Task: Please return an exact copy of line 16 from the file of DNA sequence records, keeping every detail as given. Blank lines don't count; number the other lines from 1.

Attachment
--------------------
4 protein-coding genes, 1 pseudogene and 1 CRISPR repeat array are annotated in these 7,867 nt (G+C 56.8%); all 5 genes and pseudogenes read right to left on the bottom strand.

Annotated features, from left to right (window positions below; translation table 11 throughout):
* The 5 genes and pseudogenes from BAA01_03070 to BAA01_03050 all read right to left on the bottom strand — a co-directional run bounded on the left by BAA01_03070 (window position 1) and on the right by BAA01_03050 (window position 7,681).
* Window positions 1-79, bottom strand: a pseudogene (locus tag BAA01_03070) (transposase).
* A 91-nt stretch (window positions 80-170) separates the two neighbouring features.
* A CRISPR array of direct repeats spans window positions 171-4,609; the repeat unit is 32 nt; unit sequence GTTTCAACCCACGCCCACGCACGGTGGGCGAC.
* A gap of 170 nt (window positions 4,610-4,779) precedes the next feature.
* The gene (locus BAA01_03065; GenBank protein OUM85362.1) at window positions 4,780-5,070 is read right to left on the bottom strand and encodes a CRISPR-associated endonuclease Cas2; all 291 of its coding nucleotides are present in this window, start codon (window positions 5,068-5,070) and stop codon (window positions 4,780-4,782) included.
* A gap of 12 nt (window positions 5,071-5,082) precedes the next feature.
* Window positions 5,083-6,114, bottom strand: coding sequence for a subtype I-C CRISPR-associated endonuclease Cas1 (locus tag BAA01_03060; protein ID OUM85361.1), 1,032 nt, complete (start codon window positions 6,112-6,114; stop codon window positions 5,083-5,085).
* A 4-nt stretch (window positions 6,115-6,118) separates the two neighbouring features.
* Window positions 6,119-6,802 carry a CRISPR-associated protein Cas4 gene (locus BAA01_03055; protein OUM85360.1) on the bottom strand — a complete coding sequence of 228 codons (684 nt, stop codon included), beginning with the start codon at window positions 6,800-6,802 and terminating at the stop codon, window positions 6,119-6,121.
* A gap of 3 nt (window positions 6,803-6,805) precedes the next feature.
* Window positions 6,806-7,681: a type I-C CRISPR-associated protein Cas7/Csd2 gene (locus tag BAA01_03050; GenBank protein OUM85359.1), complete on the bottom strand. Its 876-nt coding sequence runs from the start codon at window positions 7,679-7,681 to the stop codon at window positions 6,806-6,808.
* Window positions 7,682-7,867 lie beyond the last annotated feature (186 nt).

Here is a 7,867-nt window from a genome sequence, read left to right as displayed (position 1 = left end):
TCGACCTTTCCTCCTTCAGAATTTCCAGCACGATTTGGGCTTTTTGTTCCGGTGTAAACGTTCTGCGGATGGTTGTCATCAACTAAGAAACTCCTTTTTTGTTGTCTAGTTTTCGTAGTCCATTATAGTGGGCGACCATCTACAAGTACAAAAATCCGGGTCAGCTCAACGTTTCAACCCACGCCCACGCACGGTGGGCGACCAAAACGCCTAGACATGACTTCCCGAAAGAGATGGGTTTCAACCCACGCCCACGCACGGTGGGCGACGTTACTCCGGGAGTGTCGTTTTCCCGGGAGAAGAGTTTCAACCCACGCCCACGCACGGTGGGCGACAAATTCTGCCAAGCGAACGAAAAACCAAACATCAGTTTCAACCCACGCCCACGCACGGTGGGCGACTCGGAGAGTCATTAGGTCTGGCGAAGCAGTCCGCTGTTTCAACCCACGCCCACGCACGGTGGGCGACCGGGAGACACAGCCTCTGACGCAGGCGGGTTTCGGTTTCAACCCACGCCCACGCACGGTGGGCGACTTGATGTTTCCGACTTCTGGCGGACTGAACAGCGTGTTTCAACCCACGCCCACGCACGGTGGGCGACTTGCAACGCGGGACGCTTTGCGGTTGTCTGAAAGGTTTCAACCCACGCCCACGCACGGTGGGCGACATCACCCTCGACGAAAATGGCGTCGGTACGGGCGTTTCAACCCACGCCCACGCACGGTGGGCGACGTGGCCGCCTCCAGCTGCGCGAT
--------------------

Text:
Here is a 7,867-nt window from a genome sequence, read left to right as displayed (position 1 = left end):